Wednesday, May 18, 2011

Liz in Ireland

Liz and Mary

Aer Lingus uniform
She arrived around noon yesterday, on a plain white plane, which didn't despite many speculations carry the Union Flag on the side. Would've made too easy a target, I suppose. Liz was wearing something that reminded me of the Aer Lingus cabin crew uniform. Very fitting. When greeted by president Mary McAleese wearing a lovely shade of fuschia, someone on Facebook commented that the two women looked like the last two chocolates on the bottom of a tin of Quality Street.

Not everyone was happy that the Queen finally followed her grandfather's footsteps onto Irish soil after a mere 100-year gap in between visits. Protesters lined the heavily barricaded streets in Dublin, along with as many gardai as I've seen in my 9 years in this country. Protesters chanting, shouting, swearing and throwing things. Shouting how you don't want Brits in Ireland while wearing British football jersey makes you a bit of an idiot, ok? The relationship between Ireland and the UK is fraught to say the least. So much history, so many wrong-doings and so much violence.

History is the key word here, though. It's in the past. And while the past should not be forgotten, nor should it be wallowed in whenever something doesn't go your way. There's a recession on; let's blame the Brits for dragging us down with them. The unemployment figures are up again; let's blame the Brits for luring Irish people away to work there. The war, the famine, the oppression, oh the size of the chip on the Irish shoulder!

I am in no way undermining the sacrifices made by people on both sides of this conflict. What has happened in the past is appalling, there's no other word for it. But isn't it time to move on and let go of the grudge? I, for one see the Queen's visit as a step towards a more amicable relationship between these two neighbouring islands. Her laying a wreath at the Garden of Remembrance was a clear message. Her visit to Croke Park, the site of Bloody Sunday sends a message that's even clearer. By acknowledging what has happened in the past and making amends, there's hope of a more peaceful co-existence here.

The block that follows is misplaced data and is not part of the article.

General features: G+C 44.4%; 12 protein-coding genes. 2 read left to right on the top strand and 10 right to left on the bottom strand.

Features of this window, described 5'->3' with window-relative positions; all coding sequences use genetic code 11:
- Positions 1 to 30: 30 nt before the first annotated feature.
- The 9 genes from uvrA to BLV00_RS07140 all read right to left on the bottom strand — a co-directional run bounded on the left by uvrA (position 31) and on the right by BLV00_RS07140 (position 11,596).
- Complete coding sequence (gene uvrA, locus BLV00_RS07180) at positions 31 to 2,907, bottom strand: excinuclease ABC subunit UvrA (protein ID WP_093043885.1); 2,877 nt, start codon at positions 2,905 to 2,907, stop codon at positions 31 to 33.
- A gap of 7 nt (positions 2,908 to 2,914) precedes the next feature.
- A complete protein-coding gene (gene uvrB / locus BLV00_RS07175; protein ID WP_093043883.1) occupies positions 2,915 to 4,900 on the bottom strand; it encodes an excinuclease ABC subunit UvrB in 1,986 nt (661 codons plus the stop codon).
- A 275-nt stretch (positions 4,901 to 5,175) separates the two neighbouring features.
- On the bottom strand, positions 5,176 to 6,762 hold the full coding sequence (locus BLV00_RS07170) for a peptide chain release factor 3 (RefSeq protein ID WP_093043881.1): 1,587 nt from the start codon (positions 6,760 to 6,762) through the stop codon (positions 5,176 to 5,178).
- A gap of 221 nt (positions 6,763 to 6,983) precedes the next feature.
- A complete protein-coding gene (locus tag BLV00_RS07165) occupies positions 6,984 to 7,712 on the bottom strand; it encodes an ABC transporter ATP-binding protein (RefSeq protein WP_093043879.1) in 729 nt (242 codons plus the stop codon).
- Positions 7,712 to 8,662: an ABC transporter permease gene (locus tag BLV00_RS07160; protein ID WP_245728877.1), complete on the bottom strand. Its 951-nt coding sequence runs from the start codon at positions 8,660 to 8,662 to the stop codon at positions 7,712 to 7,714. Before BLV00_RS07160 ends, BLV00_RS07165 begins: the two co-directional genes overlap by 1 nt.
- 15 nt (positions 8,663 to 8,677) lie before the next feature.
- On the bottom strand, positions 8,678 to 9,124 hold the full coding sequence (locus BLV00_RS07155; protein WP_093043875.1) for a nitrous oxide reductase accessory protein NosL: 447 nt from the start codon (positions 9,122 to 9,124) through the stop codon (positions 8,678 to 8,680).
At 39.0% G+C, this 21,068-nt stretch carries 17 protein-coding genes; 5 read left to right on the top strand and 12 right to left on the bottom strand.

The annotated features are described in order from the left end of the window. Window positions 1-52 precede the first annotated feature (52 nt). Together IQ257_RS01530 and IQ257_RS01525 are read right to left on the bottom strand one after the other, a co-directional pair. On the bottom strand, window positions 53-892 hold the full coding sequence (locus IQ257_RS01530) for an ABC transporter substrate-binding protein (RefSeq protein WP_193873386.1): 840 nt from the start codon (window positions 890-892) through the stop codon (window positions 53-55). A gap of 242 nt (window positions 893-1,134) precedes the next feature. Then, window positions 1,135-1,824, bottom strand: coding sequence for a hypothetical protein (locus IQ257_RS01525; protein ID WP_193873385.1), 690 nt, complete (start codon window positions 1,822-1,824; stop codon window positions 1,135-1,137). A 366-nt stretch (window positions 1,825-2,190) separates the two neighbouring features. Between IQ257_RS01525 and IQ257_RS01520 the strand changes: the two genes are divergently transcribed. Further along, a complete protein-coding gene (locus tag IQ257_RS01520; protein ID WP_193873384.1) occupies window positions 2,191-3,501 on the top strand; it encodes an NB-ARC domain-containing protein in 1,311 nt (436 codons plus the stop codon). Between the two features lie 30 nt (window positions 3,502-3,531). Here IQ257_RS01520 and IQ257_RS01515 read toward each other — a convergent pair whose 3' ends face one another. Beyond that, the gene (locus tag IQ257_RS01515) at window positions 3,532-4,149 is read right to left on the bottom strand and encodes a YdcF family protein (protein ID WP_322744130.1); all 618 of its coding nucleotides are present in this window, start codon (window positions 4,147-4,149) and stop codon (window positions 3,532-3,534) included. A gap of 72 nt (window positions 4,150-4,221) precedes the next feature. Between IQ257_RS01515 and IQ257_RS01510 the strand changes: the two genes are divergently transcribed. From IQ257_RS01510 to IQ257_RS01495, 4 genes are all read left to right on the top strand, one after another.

Laying a wreath at Garden of Remembrance

She is meeting Ireland half-way, she is, in effect, apologising on behalf of her country. The least Ireland can do is to accept the apology and move forward. I saw a photo of the crowd of protesters and was shocked and disappointed to see amongst the protesters a girl no older that 12 years of age. She was holding a sign "Britain out of Ireland" while sitting on the shoulders of a man I'm assuming to be her father. I can see how grudges can be held for generations, that being a perfect example. Handing the burden of hate to your children, teaching them to hate something or someone they really have no grasp of, other than the fact that their parent thinks it's important, therefore it must be important to them also. Irresponsible.

Empty streets in Dublin
I'm not asking for a crowd to line the streets waving the Union Flag or throwing street parties, it's hardly going to happen any time soon. The general atmosphere seems to be of subdued interest. "It's nice to have her here, but let's not make a big deal of it". It's about time she visited and it is nonetheless a historical event, no matter what is being said against it. I see it as a positive step forward and a historic point in the Anglo-Irish relations.

The Queen is visiting Croke Park today and making a speech later on at Dublin Castle. I, for one will be tuning in.

Saturday, May 7, 2011

Literally Speaking

I think I did post this on Twitter if nowhere else in English; I was reading Katherine Webb's book The Legacy. I did do a quick post in Finnish, but thought I'd ought to say a few words in English as well. So here goes:

It's bitterly cold winter in the English countryside. Beth and Erica Calcott have recently lost their grandmother Meredith, whose old manor house they now stand to inherit. On one condition; both women must move in to Storton Manor to live. Permanently. Neither one of the sisters has been back since their childhood despite spending many happy summers there. It all changed on that summer when Beth was twelve and Erica was eight. Their cousin Henry disappeared without a trace.

Since they stopped visiting their grandmother's house, they lost touch with their best friend, Dinny. Dinny came from a family on travellers who camped on the edge of the manor's vast lands despite Meredith, and Meredith's mother's, Caroline's open resentment towards them.